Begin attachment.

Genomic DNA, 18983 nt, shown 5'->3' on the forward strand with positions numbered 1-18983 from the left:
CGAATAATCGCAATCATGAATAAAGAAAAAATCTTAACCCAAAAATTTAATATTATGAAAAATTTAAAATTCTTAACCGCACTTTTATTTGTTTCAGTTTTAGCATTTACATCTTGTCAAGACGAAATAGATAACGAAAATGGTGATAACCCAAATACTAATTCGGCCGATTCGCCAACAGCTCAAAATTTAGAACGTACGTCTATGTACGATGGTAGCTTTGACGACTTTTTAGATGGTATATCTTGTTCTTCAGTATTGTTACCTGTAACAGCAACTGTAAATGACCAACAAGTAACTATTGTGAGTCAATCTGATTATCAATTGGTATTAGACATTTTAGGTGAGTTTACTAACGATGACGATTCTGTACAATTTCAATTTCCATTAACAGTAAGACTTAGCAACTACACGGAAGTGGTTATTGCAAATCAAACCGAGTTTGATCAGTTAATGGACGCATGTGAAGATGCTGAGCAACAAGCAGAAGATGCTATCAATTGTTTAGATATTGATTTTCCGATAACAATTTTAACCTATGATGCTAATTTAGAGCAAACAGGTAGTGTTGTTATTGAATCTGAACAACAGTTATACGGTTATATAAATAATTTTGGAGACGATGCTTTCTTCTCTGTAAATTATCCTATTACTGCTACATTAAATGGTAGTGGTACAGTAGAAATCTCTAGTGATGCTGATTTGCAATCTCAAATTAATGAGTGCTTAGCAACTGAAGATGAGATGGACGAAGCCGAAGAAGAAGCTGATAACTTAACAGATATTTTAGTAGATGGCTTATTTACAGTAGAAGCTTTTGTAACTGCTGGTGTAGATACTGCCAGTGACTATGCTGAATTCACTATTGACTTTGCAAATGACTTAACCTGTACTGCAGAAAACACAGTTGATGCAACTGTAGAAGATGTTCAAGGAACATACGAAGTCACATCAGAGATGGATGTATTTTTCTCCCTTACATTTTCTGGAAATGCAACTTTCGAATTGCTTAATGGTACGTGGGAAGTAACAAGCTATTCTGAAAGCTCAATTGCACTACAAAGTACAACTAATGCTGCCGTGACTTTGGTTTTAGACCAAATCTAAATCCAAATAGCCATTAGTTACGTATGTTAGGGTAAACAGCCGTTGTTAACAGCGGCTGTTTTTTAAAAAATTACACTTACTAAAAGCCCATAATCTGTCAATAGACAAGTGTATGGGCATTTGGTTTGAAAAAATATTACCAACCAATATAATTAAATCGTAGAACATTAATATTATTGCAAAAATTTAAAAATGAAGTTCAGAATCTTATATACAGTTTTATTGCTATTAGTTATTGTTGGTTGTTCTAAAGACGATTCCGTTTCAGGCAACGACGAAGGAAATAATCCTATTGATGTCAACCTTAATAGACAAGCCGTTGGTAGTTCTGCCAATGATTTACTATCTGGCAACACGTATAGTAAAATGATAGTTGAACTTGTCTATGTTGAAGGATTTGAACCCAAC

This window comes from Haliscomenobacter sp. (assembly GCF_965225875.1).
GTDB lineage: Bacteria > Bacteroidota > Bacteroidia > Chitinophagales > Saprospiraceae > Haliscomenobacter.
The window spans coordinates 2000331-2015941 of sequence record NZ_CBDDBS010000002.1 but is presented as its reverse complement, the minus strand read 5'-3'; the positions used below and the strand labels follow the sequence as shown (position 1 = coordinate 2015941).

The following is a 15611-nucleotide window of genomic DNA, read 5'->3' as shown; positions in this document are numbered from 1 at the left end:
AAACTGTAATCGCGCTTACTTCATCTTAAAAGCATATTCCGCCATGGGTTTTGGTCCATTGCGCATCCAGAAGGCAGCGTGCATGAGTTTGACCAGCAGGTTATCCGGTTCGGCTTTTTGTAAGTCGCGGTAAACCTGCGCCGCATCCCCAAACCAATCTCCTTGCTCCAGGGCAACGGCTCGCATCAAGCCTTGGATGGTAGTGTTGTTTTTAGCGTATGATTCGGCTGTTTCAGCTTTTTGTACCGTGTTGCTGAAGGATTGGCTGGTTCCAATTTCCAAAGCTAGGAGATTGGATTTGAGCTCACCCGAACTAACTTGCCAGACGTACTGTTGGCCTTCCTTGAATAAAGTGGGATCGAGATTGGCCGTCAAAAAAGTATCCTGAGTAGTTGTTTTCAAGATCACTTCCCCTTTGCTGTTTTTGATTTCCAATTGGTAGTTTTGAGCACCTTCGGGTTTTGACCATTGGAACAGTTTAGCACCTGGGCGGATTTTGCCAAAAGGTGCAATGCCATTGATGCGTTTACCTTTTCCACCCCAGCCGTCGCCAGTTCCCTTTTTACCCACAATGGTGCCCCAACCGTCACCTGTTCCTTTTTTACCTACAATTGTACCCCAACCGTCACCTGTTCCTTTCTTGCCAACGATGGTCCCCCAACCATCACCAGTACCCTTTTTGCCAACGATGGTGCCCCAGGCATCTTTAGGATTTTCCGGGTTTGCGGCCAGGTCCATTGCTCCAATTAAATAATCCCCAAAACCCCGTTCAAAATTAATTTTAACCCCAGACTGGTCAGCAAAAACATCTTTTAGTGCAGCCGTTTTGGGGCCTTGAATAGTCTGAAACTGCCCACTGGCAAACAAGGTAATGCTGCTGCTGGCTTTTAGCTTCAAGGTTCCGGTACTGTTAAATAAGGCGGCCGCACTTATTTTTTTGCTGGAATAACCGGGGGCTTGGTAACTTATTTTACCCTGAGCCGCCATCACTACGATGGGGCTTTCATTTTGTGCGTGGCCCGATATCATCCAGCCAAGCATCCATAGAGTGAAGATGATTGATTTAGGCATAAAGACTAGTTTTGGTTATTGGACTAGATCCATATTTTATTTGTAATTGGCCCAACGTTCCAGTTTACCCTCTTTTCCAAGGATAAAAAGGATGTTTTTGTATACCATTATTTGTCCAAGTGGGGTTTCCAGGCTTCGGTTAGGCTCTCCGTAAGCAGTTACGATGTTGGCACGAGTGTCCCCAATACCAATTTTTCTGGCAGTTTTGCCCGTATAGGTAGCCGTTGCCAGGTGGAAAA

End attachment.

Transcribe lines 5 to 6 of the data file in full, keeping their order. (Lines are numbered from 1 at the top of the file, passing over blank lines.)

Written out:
The window spans coordinates 2000331-2015941 of sequence record NZ_CBDDBS010000002.1 but is presented as its reverse complement, the minus strand read 5'-3'; the positions used below and the strand labels follow the sequence as shown (position 1 = coordinate 2015941).

The following is a 15611-nucleotide window of genomic DNA, read 5'->3' as shown; positions in this document are numbered from 1 at the left end: